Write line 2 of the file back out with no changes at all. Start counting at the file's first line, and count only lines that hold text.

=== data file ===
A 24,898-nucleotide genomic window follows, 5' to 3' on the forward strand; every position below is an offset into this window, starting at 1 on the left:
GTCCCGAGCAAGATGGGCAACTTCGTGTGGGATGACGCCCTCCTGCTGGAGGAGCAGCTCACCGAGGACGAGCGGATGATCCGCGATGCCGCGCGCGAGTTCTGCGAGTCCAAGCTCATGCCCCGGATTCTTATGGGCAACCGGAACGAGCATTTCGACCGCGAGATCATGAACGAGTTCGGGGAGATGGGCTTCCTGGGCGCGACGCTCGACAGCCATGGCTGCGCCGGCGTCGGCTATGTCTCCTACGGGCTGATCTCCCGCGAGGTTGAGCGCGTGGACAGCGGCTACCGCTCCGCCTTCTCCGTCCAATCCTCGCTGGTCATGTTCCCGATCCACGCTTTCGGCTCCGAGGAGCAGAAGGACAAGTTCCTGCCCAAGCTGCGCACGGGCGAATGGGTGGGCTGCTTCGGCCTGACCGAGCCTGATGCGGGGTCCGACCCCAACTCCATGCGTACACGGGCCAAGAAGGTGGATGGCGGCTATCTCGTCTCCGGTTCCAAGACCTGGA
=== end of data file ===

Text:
GTCCCGAGCAAGATGGGCAACTTCGTGTGGGATGACGCCCTCCTGCTGGAGGAGCAGCTCACCGAGGACGAGCGGATGATCCGCGATGCCGCGCGCGAGTTCTGCGAGTCCAAGCTCATGCCCCGGATTCTTATGGGCAACCGGAACGAGCATTTCGACCGCGAGATCATGAACGAGTTCGGGGAGATGGGCTTCCTGGGCGCGACGCTCGACAGCCATGGCTGCGCCGGCGTCGGCTATGTCTCCTACGGGCTGATCTCCCGCGAGGTTGAGCGCGTGGACAGCGGCTACCGCTCCGCCTTCTCCGTCCAATCCTCGCTGGTCATGTTCCCGATCCACGCTTTCGGCTCCGAGGAGCAGAAGGACAAGTTCCTGCCCAAGCTGCGCACGGGCGAATGGGTGGGCTGCTTCGGCCTGACCGAGCCTGATGCGGGGTCCGACCCCAACTCCATGCGTACACGGGCCAAGAAGGTGGATGGCGGCTATCTCGTCTCCGGTTCCAAGACCTGGA